Muskogee teams played at Traction Park from 1905 to 1911. Muskogee then played at Owen Field, which was later renamed to League Park and finally Athletic Park. In April 1923, Babe Ruth with the New York Yankees played an exhibition game at Owen Field against the Brooklyn Dodgers. Later, Mickey Mantle played at Athletic Park in 1950 for the Joplin Miners in games against Muskogee. Traction Park was located in Hyde Park. Today, the Owen Field/League Park/Athletic Park site is occupied by the Muskogee Civic Center.

Muskogee Country Club (Muskogee Golf Club) played host to the 1970 U.S. Women's Open golf tournament won by Donna Caponi.


There are two primary public school districts in the city of Muskogee: Muskogee Public Schools, which include the vast majority of the city limits and a large portion of Muskogee County, and Hilldale Public Schools, which covers a small southern portion of the city limits and some parts of the County south of Muskogee. Additional smaller school districts serve the smaller communities of Muskogee County. Muskogee is also home to the Oklahoma School for the Blind, a special institution for meeting the educational needs of blind and visually impaired students residing in the state of Oklahoma. Previous Institutions that where located in the city where Harrell International Institute, Spaulding Institute, and Nazareth Institute.

Muskogee has four institutions of higher education: the public four-year Northeastern State University, the public two-year Connors State College, the public Indian Capital Technology Center and the private four-year Bacone College, which is the oldest college in the state of Oklahoma.

In 2004, civic rights lawyers took on the case of 11-year-old Nashala Hearn who sued the Muskogee, Oklahoma, Public School District for ordering her to remove her hijab because it was violative of the school's dress code. She refused to submit and was subsequently suspended twice. The court-ordered agreement reached by the Justice Department with the school board permits Nashala, and any other child in Muskogee whose religious beliefs and practices conflict with the school dress code, to receive an accommodation.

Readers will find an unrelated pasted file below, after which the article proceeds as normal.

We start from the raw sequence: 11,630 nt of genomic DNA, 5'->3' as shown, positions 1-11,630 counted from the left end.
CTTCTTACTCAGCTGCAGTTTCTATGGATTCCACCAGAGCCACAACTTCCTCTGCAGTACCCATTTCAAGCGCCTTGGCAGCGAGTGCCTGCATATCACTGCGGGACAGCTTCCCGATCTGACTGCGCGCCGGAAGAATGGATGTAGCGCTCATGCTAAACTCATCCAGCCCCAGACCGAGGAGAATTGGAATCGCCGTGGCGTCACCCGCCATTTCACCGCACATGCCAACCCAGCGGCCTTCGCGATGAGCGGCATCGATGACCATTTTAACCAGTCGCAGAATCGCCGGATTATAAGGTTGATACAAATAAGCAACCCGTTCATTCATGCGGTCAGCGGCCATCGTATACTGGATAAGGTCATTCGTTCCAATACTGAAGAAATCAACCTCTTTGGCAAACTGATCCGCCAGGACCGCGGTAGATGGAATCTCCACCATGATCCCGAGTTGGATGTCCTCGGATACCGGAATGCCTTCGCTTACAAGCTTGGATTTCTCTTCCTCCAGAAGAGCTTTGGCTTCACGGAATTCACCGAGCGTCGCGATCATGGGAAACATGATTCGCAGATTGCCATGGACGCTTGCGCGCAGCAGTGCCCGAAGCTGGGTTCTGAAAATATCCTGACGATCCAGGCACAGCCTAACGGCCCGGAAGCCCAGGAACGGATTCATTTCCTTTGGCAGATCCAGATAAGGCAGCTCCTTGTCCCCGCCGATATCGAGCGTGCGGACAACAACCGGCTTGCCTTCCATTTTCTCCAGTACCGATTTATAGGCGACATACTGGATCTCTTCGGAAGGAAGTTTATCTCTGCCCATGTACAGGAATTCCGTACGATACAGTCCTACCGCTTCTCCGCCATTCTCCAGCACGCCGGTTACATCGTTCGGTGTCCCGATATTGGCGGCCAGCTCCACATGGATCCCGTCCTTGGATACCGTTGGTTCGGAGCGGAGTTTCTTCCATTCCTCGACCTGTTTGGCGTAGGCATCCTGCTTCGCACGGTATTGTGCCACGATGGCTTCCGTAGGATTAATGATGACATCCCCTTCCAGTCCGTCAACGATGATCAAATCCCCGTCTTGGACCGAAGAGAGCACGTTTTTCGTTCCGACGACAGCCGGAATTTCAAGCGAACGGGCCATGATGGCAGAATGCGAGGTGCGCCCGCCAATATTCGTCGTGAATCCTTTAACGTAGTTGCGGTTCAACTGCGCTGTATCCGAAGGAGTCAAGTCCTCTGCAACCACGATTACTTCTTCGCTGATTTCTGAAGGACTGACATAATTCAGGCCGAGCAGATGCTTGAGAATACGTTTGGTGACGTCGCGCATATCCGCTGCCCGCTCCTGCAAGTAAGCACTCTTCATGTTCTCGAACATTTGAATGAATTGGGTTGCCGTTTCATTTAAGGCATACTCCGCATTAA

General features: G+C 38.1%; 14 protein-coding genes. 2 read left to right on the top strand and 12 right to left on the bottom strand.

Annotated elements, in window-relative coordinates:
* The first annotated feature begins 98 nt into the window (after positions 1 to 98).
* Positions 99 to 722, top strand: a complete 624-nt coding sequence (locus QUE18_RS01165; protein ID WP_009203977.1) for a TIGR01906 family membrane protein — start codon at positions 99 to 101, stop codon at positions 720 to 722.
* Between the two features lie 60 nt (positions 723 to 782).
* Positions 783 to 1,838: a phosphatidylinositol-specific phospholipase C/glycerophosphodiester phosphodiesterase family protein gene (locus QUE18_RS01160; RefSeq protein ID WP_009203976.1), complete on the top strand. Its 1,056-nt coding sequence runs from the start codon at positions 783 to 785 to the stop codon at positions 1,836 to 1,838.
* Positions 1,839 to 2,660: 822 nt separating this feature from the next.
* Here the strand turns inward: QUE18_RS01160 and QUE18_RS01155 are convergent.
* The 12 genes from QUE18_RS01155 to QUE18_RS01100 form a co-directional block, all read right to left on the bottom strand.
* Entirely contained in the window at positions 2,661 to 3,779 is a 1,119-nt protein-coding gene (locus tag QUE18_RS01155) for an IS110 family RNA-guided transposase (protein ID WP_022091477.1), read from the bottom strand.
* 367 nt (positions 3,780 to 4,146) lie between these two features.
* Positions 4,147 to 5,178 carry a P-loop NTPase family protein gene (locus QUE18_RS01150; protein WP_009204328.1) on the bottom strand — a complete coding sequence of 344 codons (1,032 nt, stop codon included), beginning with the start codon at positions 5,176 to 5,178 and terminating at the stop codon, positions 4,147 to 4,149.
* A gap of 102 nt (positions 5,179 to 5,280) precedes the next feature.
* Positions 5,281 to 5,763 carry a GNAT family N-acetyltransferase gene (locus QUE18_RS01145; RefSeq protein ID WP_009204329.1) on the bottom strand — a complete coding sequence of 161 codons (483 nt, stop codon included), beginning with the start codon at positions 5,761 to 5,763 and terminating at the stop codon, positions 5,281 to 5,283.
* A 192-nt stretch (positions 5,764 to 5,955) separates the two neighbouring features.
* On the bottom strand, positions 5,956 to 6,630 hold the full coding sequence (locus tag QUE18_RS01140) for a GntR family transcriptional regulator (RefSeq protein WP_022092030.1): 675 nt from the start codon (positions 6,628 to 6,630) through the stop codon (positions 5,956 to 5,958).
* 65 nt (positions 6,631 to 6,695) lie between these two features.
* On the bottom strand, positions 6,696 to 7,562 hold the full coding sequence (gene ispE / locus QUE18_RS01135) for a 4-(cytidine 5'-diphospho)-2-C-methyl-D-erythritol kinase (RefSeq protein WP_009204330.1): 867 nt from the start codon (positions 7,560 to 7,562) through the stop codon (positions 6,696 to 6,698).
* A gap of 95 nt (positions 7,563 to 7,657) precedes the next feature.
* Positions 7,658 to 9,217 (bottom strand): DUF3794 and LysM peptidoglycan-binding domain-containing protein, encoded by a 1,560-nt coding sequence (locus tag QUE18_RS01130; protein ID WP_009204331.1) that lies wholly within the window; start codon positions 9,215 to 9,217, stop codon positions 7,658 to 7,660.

The town is served by U.S. Route 62, U.S. Route 64, U.S. Route 69, Oklahoma State Highway 16, Oklahoma State Highway 165, Oklahoma State Highway 351 and the Muskogee Turnpike.

Intercity bus service is provided by Greyhound Lines.

Muskogee-Davis Regional Airport, five miles south of downtown, has a paved main runway measuring 7202’ by 150’, and can accommodate light planes through heavy transport-type jet aircraft. The airport had commercial air service from Central Airlines in the 1960s.

Commercial air transportation is available at Tulsa International Airport, about 49 miles to the northwest.

Muskogee operates the Port of Muskogee on the McClellan–Kerr Arkansas River Navigation System, which grants water access to and from the Gulf of Mexico.

Notable people

  • Reubin Askew, Governor of Florida 1971 to 1979
  • Randy Ball, college football head coach, Western Illinois, Missouri State
  • Louis W. Ballard, Cherokee and Osage composer and inductee, Oklahoma Music Hall of Fame
  • R. Perry Beaver, Principal Chief of the Muscogee (Creek) Nation
  • Maurice R. Bebb, etcher and printmaker
  • Aaron Bell, jazz double-bassist
  • Keith Birdsong, illustrator known for his Star Trek novel covers
  • Tams Bixby, newspaper owner and publisher of Muskogee Phoenix; chairman of Dawes Commission, which he relocated to Muskogee; lived in Muskogee from 1905 to 1922.
  • Archie Bradley, Major League Baseball pitcher
  • Don Byas, jazz musician
  • Kristin Cast, writer
  • PC Cast, writer
  • Eddie Chuculate, author, graduate of Muskogee High School
  • Tom Coburn, former U.S. Senator from Oklahoma
  • Isaac N. Coggs, Wisconsin State Assembly
  • Fletcher Daniels, Missouri state representative
  • Nelson Dean, Negro league baseball player
  • Drew Edmondson, former Attorney General of Oklahoma, 2018 gubernatorial candidate